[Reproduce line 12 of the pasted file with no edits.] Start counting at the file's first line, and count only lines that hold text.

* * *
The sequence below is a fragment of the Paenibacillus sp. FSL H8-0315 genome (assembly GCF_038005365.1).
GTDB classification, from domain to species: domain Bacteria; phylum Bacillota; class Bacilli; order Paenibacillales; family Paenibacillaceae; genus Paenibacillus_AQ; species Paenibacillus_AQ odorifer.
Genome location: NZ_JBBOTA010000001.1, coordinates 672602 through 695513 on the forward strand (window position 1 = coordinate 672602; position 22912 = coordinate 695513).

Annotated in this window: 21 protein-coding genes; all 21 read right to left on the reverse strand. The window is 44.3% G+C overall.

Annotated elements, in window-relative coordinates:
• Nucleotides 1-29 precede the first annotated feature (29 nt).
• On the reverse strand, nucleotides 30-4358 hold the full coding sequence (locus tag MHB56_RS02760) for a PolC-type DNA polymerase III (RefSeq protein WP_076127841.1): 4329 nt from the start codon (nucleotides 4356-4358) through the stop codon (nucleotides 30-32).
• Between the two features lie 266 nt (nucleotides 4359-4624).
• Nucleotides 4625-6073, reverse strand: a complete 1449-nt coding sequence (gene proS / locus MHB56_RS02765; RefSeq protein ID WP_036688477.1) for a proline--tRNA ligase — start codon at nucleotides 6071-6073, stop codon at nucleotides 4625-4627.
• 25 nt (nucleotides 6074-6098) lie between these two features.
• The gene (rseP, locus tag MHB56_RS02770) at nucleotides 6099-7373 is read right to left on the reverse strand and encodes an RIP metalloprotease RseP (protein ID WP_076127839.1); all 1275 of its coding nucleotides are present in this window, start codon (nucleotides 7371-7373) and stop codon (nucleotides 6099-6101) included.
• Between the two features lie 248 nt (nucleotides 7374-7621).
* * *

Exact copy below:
• Between the two features lie 248 nt (nucleotides 7374-7621).